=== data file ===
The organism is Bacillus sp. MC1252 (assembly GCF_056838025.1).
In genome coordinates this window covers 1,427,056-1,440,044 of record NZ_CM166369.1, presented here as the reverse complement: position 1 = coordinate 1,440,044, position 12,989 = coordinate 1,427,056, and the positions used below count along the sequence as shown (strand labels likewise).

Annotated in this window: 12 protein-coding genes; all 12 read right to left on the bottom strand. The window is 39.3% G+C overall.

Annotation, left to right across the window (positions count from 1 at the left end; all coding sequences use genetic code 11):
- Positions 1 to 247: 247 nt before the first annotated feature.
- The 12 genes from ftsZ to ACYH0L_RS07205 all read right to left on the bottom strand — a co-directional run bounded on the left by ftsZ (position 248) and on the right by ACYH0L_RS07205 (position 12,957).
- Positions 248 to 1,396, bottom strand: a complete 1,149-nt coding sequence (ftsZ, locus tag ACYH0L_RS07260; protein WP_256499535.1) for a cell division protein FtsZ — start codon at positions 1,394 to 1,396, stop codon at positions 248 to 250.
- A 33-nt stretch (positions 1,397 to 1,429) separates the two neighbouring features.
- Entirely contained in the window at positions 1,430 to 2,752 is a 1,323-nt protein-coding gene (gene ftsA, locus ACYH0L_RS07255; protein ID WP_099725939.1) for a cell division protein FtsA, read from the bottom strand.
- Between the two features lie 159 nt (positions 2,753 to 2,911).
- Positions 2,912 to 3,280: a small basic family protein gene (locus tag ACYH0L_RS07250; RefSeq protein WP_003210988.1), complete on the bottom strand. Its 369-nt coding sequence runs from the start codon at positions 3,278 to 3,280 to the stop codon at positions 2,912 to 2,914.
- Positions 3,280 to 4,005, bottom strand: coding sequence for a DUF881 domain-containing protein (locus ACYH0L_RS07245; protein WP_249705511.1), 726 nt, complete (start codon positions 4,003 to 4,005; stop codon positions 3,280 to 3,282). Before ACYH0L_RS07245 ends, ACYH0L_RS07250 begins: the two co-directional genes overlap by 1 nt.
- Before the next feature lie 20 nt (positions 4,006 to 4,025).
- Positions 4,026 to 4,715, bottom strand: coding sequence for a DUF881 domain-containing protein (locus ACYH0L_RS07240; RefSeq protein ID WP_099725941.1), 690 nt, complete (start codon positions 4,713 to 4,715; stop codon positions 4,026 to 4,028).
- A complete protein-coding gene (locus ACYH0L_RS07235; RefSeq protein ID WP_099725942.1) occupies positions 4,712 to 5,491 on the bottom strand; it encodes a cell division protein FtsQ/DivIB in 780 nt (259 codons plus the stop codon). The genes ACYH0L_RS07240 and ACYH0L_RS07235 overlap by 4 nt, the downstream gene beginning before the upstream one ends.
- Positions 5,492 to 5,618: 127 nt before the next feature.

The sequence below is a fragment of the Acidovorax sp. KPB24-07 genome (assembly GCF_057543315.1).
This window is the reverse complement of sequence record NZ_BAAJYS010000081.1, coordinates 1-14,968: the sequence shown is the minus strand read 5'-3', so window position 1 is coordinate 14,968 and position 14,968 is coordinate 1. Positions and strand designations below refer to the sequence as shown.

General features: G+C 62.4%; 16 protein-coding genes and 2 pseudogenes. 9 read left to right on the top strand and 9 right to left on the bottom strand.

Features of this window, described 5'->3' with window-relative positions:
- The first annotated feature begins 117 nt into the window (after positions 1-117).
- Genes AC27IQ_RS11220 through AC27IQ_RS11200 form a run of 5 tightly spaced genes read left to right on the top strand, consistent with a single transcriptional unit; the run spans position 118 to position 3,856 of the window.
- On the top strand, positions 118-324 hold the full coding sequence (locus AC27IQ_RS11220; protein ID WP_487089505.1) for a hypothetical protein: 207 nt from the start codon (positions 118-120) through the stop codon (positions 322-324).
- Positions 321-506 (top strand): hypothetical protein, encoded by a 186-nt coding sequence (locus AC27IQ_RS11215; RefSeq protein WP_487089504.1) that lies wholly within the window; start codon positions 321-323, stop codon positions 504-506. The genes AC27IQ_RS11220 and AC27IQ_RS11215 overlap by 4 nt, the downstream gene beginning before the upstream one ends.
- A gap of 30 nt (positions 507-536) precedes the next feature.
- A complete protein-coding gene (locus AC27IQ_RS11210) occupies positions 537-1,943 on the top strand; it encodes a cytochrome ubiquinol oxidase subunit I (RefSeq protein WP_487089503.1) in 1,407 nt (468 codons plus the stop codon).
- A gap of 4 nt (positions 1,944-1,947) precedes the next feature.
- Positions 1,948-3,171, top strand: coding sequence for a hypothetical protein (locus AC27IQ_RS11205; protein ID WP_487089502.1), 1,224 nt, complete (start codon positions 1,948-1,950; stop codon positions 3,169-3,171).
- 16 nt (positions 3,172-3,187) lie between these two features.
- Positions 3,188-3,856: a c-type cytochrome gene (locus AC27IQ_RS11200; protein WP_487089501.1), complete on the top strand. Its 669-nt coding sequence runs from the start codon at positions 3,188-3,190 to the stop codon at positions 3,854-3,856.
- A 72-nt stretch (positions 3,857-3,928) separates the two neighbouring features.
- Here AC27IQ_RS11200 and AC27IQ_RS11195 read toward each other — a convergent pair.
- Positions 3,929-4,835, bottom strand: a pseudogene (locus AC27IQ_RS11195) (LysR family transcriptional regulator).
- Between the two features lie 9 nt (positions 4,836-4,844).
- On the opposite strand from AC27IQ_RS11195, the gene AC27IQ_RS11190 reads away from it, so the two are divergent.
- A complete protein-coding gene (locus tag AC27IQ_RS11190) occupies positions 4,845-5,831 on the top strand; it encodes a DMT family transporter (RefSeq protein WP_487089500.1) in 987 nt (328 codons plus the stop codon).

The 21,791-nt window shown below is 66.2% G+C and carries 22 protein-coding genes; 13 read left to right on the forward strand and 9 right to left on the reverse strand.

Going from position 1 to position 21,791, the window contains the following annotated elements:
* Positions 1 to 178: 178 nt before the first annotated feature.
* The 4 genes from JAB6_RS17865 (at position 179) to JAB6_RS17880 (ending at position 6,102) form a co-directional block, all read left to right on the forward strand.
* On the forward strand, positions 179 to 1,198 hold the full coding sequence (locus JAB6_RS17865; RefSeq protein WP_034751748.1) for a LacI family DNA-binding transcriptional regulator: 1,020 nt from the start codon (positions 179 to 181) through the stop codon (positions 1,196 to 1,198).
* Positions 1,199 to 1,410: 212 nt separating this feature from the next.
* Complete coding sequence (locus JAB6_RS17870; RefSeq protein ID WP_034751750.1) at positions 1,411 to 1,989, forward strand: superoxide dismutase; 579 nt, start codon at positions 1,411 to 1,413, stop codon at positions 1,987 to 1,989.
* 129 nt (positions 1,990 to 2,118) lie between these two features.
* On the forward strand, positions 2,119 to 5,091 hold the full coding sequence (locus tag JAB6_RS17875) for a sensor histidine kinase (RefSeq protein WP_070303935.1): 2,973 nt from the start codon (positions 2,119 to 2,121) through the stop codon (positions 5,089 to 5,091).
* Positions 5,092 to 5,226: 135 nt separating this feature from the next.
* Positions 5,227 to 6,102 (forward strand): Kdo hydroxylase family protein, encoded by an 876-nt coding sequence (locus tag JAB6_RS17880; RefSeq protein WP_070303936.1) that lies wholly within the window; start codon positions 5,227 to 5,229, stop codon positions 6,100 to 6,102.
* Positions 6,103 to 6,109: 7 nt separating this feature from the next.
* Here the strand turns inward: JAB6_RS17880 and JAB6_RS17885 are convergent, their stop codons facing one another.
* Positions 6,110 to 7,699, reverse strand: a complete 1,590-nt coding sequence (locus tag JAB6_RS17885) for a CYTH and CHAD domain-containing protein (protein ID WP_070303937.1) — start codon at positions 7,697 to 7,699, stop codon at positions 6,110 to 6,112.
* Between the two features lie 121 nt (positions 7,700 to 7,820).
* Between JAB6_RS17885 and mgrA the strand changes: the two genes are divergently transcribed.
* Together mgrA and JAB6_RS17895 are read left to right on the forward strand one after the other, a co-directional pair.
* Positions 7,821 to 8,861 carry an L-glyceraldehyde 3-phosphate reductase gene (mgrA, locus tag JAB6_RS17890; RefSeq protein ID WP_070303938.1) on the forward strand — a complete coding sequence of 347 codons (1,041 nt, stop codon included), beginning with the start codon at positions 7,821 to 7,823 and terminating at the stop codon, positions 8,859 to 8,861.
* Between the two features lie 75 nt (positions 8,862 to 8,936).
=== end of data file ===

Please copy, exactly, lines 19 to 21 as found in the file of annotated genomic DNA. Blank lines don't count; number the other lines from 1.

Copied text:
General features: G+C 62.4%; 16 protein-coding genes and 2 pseudogenes. 9 read left to right on the top strand and 9 right to left on the bottom strand.

Features of this window, described 5'->3' with window-relative positions:
- The first annotated feature begins 117 nt into the window (after positions 1-117).